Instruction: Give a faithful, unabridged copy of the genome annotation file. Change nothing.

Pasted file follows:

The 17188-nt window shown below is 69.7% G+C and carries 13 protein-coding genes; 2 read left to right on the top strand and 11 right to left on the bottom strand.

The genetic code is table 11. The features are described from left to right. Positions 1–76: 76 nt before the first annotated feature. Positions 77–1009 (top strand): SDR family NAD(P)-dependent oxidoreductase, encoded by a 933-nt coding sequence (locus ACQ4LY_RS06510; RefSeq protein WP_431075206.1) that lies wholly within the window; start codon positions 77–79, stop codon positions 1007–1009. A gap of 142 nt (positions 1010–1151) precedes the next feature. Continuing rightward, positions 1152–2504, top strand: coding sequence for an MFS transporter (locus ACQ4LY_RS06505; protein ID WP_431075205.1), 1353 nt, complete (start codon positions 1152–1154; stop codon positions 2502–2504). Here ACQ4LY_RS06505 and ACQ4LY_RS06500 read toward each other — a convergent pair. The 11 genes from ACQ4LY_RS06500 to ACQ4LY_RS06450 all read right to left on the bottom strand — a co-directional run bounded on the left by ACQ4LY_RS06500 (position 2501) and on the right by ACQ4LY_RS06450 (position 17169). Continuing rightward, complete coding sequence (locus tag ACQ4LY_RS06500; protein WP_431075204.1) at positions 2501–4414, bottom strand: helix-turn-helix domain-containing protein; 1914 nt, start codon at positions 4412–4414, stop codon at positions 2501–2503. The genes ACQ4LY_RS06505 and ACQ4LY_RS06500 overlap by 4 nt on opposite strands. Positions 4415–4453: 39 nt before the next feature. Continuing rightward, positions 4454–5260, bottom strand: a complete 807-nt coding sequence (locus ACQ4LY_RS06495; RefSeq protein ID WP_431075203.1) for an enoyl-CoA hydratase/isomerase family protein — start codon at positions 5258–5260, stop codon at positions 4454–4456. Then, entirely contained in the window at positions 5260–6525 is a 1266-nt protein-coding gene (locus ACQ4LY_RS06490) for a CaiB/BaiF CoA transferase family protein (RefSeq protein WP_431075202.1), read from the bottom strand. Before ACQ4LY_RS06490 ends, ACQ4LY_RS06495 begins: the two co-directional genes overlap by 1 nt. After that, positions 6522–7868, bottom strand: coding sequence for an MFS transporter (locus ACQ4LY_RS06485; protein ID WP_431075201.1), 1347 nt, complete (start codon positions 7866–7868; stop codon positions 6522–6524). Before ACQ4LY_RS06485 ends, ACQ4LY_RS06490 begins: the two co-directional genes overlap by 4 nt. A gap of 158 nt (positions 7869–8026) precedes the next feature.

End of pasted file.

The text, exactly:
The 17188-nt window shown below is 69.7% G+C and carries 13 protein-coding genes; 2 read left to right on the top strand and 11 right to left on the bottom strand.

The genetic code is table 11. The features are described from left to right. Positions 1–76: 76 nt before the first annotated feature. Positions 77–1009 (top strand): SDR family NAD(P)-dependent oxidoreductase, encoded by a 933-nt coding sequence (locus ACQ4LY_RS06510; RefSeq protein WP_431075206.1) that lies wholly within the window; start codon positions 77–79, stop codon positions 1007–1009. A gap of 142 nt (positions 1010–1151) precedes the next feature. Continuing rightward, positions 1152–2504, top strand: coding sequence for an MFS transporter (locus ACQ4LY_RS06505; protein ID WP_431075205.1), 1353 nt, complete (start codon positions 1152–1154; stop codon positions 2502–2504). Here ACQ4LY_RS06505 and ACQ4LY_RS06500 read toward each other — a convergent pair. The 11 genes from ACQ4LY_RS06500 to ACQ4LY_RS06450 all read right to left on the bottom strand — a co-directional run bounded on the left by ACQ4LY_RS06500 (position 2501) and on the right by ACQ4LY_RS06450 (position 17169). Continuing rightward, complete coding sequence (locus tag ACQ4LY_RS06500; protein WP_431075204.1) at positions 2501–4414, bottom strand: helix-turn-helix domain-containing protein; 1914 nt, start codon at positions 4412–4414, stop codon at positions 2501–2503. The genes ACQ4LY_RS06505 and ACQ4LY_RS06500 overlap by 4 nt on opposite strands. Positions 4415–4453: 39 nt before the next feature. Continuing rightward, positions 4454–5260, bottom strand: a complete 807-nt coding sequence (locus ACQ4LY_RS06495; RefSeq protein ID WP_431075203.1) for an enoyl-CoA hydratase/isomerase family protein — start codon at positions 5258–5260, stop codon at positions 4454–4456. Then, entirely contained in the window at positions 5260–6525 is a 1266-nt protein-coding gene (locus ACQ4LY_RS06490) for a CaiB/BaiF CoA transferase family protein (RefSeq protein WP_431075202.1), read from the bottom strand. Before ACQ4LY_RS06490 ends, ACQ4LY_RS06495 begins: the two co-directional genes overlap by 1 nt. After that, positions 6522–7868, bottom strand: coding sequence for an MFS transporter (locus ACQ4LY_RS06485; protein ID WP_431075201.1), 1347 nt, complete (start codon positions 7866–7868; stop codon positions 6522–6524). Before ACQ4LY_RS06485 ends, ACQ4LY_RS06490 begins: the two co-directional genes overlap by 4 nt. A gap of 158 nt (positions 7869–8026) precedes the next feature.